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Leaf mechanical properties strongly influence leaf lifespan, plant-herbivore interactions, litter decomposition and nutrient cycling, but global patterns in their interspecific variation and underlying mechanisms remain poorly understood. We synthesize data across the three major measurement methods, permitting the first global analyses of leaf mechanics(More)
PURPOSE To elucidate the characteristics and location of the supraorbital and frontal exits of the supraorbital nerve in Chinese skulls and to compare these findings with other ethnic populations. METHODS The anatomy of the supraorbital nerve exits was studied in 97 adult Chinese skulls (194 orbits). The characteristics and location of the supraorbital(More)
Australopithecus africanus is an early hominin (i.e., human relative) believed to exhibit stress-reducing adaptations in its craniofacial skeleton that may be related to the consumption of resistant food items using its premolar teeth. Finite element analyses simulating molar and premolar biting were used to test the hypothesis that the cranium of A.(More)
Despite the potential for changes during transit or preservation, the physicochemical properties of leaves are typically measured in a laboratory setting. A suite of laboratory methods adapted for use in the field is described here. The equipment is portable and operable in remote environments. Each technique has been validated against laboratory standards(More)
BACKGROUND AND AIMS There has been little previous work on the toughness of the laminae of monocots in tropical lowland rain forest (TLRF) despite the potential importance of greater toughness in inhibiting herbivory by invertebrates. Of 15 monocot families with >100 species in TLRF, eight have notably high densities of fibres in the lamina so that high(More)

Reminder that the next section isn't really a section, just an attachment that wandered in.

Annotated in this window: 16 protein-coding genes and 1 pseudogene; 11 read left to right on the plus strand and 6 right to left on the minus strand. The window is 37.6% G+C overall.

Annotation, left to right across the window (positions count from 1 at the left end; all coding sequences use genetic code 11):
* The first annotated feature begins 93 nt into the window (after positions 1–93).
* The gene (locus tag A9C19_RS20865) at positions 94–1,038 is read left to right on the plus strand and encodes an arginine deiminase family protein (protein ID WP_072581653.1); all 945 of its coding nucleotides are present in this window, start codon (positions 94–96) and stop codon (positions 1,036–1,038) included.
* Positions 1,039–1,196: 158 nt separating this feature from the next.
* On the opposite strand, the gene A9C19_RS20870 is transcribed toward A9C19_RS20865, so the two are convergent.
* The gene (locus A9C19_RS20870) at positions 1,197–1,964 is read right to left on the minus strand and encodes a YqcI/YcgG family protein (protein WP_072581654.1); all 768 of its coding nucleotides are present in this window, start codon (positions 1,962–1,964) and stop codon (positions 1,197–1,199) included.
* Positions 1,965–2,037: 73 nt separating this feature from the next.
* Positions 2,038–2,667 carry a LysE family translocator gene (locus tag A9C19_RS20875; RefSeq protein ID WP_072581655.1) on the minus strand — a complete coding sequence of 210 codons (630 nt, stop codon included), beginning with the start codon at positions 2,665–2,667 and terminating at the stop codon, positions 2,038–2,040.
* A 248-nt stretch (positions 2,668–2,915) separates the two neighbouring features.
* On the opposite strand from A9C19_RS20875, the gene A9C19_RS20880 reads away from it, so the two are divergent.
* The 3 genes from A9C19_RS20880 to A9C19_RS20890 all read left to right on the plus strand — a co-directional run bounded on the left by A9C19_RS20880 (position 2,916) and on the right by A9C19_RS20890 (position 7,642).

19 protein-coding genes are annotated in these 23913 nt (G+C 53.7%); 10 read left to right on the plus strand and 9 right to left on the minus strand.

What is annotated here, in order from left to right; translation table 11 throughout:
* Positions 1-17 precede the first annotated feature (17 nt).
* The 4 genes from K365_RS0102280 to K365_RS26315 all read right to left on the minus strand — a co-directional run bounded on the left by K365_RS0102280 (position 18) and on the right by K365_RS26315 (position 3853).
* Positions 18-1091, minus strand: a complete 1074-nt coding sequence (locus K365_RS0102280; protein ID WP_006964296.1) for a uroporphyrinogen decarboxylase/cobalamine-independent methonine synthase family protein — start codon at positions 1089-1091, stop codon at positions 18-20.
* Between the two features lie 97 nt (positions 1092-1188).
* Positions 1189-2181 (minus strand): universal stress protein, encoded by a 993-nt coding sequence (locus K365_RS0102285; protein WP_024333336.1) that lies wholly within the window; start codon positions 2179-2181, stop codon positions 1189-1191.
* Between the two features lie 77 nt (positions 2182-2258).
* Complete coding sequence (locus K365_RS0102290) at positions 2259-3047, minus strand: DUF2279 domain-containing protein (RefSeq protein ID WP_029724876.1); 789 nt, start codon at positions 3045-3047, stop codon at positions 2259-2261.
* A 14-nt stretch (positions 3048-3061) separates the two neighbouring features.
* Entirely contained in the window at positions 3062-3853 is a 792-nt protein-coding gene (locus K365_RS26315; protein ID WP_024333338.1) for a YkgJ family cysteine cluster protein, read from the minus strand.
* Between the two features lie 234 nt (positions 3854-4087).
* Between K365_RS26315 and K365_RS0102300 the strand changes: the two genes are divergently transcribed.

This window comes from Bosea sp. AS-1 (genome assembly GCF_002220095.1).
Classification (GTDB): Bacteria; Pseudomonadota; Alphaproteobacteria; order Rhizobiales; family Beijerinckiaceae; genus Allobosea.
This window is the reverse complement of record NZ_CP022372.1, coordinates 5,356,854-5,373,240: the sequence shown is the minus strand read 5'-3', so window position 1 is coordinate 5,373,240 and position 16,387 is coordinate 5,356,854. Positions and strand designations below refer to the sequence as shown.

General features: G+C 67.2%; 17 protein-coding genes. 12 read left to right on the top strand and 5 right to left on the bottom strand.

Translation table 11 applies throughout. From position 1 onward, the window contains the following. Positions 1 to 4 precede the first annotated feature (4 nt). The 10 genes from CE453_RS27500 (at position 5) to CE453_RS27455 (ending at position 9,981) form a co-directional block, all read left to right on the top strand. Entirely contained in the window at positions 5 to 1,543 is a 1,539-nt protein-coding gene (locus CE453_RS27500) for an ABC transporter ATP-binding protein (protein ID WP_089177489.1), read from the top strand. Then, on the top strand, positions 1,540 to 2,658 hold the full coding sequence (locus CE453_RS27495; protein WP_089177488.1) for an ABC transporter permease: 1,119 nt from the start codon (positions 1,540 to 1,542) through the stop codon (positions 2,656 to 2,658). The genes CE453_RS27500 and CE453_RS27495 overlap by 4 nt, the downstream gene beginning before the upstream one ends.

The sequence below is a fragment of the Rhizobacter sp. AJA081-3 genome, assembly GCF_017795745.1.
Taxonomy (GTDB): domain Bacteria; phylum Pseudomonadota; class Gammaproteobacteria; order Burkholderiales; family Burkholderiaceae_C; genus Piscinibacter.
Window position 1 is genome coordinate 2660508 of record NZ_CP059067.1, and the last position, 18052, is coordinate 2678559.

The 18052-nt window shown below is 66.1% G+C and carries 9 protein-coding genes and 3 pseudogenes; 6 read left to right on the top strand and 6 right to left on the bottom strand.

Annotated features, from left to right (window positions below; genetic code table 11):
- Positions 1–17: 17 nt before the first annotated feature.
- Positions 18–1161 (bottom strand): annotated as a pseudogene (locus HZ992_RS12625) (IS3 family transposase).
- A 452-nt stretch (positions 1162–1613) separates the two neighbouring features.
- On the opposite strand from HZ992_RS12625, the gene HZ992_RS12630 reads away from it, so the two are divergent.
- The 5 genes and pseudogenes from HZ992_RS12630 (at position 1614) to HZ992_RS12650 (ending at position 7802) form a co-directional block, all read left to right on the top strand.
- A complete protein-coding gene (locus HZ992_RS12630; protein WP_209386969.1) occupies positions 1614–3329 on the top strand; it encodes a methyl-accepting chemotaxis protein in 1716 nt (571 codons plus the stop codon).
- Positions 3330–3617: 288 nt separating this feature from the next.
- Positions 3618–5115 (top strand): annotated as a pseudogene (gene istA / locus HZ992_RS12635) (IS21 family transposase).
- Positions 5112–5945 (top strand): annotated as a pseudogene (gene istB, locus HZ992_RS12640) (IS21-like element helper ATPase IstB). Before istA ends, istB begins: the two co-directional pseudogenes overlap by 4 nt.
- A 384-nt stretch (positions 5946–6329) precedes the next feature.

A number of living primates feed part-year on seemingly hard food objects as a fallback. We ask here how hardness can be quantified and how this can help understand primate feeding ecology. We report a simple indentation methodology for quantifying hardness, elastic modulus, and toughness in the sense that materials scientists would define them. Suggested(More)
Broad-edged 'spatulate' upper and lower incisors are distinctive of catarrhines and platyrrhines who use them in various ways to peel fruits, remove bark, and strip leaves from branches. The incisors of modern humans not only control the bite size of foods during ingestion, but often grip items in a number of non-food related tasks. Such uses have long been(More)
The mechanical properties of plant foods play an important role in the feeding process, being one of many criteria for food acceptance or rejection by primates. One of the simplest justifications for this statement is the general finding that primates tend to avoid foods with high fiber. Although fiber is largely tasteless, odorless, and colorless, it(More)
This review summerizes recent approaches to the physiology of the masticatory system in humans that aim to understand how the process is influenced by the material properties of foods. The centerpiece is a group of experiments that show that the rate of breakdown of food in human mastification depends principally on the combination of two mechanical(More)
One of the defining characteristics of humans, one that could also explain our species' success, is probably our ability to cook food. A brief review of the literature suggests several adaptations of the mouth can be interpreted to support this. All probably enhance the efficiency of the physical treatment of food in the mouth.